DISH Network’s Sling TV streaming service is adding a feature that is aimed squarely at cord cutters who are using PlayStation Vue. Dubbed “Sling Cloud DVR,” the service will allow users to record live TV on the internet and store it indefinitely.
Sony’s Vue streaming service has a similar DVR feature, but only allows users to store their recorded programs for a maximum of 28 days before they are automatically deleted. By contrast, Sling’s Cloud DVR feature promises any DVR recordings made by their users will not expire after 28 days unless users run up against their storage limit, and then the oldest recordings will naturally roll off to make room for newer ones.
Other features include standard pause, rewind, and fast-forward options through recorded content, as well as conflict-free recording so that users won’t miss a program because it’s airing at the same time as another favorite on another channel. Sling’s Cloud DVR will also enable users to record movies, TV shows or select a series record option of their favorite programs.
Sling will be Beta testing the Cloud DVR service exclusively to Roku users through a special invitation only offer. Those who opt into the Beta test will receive a special 100 hour package at no extra charge for the duration of the program. During the Beta test, Sling says they will listen to user feedback with the intent of adding more features to add value to the product. Afterwards, it’s likely that Cloud DVR will be charged based on storage, with users charged for additional hours based on their storage needs.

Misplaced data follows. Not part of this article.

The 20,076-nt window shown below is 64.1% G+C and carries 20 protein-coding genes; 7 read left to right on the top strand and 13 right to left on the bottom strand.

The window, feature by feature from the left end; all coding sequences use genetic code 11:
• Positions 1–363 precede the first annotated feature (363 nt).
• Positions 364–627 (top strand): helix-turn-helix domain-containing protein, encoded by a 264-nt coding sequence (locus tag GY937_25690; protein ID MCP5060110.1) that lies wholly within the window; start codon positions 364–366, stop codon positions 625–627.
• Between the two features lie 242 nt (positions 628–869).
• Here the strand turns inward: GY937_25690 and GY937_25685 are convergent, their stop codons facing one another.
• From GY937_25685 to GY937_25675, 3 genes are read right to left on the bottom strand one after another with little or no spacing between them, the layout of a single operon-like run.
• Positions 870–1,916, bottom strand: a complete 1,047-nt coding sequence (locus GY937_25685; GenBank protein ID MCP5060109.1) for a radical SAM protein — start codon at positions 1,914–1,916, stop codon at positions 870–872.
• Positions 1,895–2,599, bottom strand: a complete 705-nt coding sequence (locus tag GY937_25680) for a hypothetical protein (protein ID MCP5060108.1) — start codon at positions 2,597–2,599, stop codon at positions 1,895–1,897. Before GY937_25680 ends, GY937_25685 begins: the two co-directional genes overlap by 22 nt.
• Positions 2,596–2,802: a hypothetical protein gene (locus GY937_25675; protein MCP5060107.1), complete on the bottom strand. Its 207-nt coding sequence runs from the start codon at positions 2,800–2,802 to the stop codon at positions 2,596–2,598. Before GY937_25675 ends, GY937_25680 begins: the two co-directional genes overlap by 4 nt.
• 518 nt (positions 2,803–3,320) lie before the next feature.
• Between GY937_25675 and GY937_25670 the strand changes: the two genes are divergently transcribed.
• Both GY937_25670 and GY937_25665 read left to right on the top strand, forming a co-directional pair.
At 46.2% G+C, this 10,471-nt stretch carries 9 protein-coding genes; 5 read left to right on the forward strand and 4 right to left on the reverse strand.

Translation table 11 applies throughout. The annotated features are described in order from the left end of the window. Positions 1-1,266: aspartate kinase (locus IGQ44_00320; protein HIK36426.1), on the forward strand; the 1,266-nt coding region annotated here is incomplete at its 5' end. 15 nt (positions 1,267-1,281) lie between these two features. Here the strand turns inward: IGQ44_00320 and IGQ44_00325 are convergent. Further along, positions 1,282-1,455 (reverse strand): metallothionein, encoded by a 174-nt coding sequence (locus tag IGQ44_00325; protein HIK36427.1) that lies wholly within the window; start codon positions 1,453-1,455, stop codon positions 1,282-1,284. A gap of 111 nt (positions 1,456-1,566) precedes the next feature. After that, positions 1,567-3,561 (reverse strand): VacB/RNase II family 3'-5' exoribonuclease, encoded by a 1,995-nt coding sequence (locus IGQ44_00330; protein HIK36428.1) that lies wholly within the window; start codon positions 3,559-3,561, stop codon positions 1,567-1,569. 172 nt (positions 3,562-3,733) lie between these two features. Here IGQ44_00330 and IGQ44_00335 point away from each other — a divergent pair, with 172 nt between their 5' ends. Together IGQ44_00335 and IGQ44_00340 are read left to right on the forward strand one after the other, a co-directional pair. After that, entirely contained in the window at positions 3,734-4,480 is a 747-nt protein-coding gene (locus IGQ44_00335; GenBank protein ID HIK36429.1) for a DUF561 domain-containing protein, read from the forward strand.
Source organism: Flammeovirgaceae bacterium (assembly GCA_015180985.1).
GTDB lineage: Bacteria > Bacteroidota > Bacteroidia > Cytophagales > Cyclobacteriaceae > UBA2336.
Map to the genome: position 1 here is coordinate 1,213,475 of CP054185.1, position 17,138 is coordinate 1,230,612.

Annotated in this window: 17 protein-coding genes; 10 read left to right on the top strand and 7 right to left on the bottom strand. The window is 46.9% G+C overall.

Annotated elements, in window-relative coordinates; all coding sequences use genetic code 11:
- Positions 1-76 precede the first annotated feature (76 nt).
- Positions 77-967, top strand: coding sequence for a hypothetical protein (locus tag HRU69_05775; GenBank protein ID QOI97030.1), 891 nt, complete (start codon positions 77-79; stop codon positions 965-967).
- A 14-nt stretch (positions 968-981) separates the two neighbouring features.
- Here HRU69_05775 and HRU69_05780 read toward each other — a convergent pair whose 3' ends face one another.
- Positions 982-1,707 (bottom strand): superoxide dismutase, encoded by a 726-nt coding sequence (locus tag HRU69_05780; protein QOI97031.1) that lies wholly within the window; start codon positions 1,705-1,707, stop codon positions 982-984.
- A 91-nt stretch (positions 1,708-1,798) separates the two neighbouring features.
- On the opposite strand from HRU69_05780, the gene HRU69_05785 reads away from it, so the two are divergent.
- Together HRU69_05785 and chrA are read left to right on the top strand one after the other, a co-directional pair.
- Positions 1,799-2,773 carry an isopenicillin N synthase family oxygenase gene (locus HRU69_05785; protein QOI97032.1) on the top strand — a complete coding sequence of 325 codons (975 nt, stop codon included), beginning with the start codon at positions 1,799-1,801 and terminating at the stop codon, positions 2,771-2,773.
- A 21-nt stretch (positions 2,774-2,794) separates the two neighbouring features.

Current Sling TV customers can request an invite here: http://www.sling.com/dvr.
“We’re extending our entertainment portfolio for those who value premium content but also want more TV freedom suited for their lifestyle, whether watching at home or on their mobile devices. This is TV your way.” – John Stankey, CEO, AT&T Entertainment Group
In related news, AT&T / DIRECTV is rolling out not one, but three different streaming services for customers, beginning November 30th. In addition to DIRECTV Now, Fullscreen is a premium subscription video on demand service with access to over 1500 hours of original programming, while Freeview looks to be a streaming version of their free Audience channel on DIRECTV.
Dubbed “rules free TV ,” the gaggle of new streaming options for the more than 20 million households who have cancelled their cable and satellite subscriptions in favor of streaming media directly over the Internet. “We’re now delivering video over a technology platform that will have multiple product capabilities,” the press release said. “Our new customer-centric offers show that mobility and entertainment are better together.”
AT&T also promises that getting started is as easy as signing up at their website, without additional equipment, annual contracts or credit checks required. Additionally, DIRECTV is promising that any content streamed over their service will not count against any data caps for mobile devices or other AT&T services.
The packages for DirecTV Now start at $35 for 60+ channels, and go all the way up to “Gotta have it” package which offers 120+ channels of live streaming content for $70 a month. Premium channels like HBO and Cinemax can be added for $5 a month each.
The service is available now through Amazon Fire, Chromecast, Android and iOS devices, as well as Vizio Smartcast and all web browsers, with plans to bring Roku devices and other Smart TVs online in 2017. Users can get a free Apple TV or an Amazon Fire device with a three month paid subscription.
To be notified when the service goes online, click here.
Hat Tip – Tech Crunch